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Dem Flower Duet
May 10, 2004

By James L. Hirsen, J.D., Ph.D.
contributor to

When it comes to filling up John Kerry's campaign cookie jar, June looks to be a sweet month.

Word has it that fatcat Kerry supporters will get a chance to overpay to hear Barbra Streisand and Neil Diamond sing "You Don't Bring Me Flowers." Maudlin partisans may also get to hear some stand-up comedy from Oscar host Billy Crystal.

According to The Hill, there's been a three-way tug of war for Babs' attention between the Kerry campaign, the Democratic Senatorial Campaign Committee (DSCC) and the Democratic Congressional Campaign Committee (DCCC).

Margery Tabankin, executive director of the Streisand Foundation, says Streisand has "made it clear to DCCC and the DSCC that her focus is on the presidential campaign from now until the election."

Sen. Jon Corzine, chairman of the DSCC, acknowledges bumping heads with the Kerry folks in the fight for Tinseltown campaign bucks. Still, Corzine has managed to secure the aid of rock singer Jon Bon Jovi in the Dems' quest to take back the Senate. Robert Redford and Robin Williams have also stepped forward to assist the DSCC.

It appears that Left Coasters are increasingly interested in helping the Dems, not because they have a particular love for Mr. Bring It On, but because they have a particular disdain for Mr. Misunderestimated. On the other hand, it looks like Republicans are running on celebrity empty.

For example, James Taylor and Carole King have already crooned for some Kerry suppers. Dave Mathews, the Eagles, Sheryl Crowe and Emmylou Harris may perform at future Kerry events. Daddy of Norah and music producer Quincy Jones is apparently lining up musicians to help recharge people's batteries after they've suffered through a Kerry stump speech. And Danny DeVito and Leonardo DiCaprio recently let Kerry's staffers know that they're willing to lend a celebrity hand to the man without a message.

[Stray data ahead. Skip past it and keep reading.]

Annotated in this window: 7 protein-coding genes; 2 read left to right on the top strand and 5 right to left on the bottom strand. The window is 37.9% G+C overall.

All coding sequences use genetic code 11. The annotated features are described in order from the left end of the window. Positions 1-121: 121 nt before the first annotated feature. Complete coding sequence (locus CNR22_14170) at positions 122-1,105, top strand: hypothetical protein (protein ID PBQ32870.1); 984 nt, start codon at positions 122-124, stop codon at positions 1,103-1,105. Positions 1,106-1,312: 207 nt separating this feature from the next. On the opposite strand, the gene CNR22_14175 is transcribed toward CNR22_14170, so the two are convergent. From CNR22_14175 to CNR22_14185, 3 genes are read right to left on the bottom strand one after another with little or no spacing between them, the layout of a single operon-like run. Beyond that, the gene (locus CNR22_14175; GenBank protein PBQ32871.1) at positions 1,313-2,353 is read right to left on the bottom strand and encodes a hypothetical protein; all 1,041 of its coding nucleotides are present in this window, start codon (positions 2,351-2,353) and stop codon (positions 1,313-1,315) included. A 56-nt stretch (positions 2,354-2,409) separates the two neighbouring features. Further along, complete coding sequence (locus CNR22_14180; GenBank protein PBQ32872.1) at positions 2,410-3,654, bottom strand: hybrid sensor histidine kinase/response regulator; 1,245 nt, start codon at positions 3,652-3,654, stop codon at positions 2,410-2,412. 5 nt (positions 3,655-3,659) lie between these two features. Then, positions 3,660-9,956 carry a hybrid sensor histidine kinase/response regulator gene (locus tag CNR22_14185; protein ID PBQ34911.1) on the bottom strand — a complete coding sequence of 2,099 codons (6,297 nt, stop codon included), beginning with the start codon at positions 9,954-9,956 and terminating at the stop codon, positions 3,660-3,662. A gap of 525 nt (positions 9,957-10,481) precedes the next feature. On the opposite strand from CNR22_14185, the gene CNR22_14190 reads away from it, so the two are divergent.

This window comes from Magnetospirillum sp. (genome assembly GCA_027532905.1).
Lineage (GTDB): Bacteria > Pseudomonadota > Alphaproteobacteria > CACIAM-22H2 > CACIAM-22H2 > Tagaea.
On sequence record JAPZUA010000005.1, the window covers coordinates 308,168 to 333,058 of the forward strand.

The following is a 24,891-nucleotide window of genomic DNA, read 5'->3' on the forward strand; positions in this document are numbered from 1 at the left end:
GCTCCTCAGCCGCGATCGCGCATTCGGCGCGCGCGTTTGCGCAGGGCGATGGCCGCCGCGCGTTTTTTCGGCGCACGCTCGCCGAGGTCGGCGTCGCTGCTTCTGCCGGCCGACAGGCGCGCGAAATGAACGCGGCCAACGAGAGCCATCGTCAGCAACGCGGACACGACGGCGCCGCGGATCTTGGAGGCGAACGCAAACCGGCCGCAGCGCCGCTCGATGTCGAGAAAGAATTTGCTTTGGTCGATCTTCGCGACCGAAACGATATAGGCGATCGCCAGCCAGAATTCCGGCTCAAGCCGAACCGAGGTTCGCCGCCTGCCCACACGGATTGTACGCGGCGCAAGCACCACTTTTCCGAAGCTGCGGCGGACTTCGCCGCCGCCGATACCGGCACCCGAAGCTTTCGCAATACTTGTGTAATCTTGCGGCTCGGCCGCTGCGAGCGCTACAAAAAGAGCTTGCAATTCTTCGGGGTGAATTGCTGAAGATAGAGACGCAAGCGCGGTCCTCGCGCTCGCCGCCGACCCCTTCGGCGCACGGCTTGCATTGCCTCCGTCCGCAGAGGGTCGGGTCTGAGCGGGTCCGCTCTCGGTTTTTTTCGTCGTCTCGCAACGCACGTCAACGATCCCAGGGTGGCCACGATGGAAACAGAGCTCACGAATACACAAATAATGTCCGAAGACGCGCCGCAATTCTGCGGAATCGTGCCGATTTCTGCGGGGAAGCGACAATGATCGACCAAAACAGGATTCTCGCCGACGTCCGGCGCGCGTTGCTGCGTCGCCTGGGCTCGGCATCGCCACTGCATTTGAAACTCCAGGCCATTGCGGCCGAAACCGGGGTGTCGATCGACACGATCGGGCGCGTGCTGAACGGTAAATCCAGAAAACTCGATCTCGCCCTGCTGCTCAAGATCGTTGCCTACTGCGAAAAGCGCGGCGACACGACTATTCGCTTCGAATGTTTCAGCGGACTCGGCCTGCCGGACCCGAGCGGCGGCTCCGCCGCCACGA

In contrast, stars don't seem to be all that eager to align themselves with the GOP. When asked for a list of celebrities who have helped or offered to help Senate Republicans, a spokesman for the National Republican Senatorial Campaign Committee said he couldn't come up with one.

It's really no big surprise. A study by the O'Leary Report found that during the 2000 presidential election, three times as much Hollywood dough went in the Dem direction as opposed to GOP one.

Since it's been the same celebrity story throughout the last few election cycles when Republicans took the majority of governorships, state legislatures, House and Senate seats and the White House, could be that a Tinseltown bust is actually a red states boon.

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James L. Hirsen, J.D., Ph.D.

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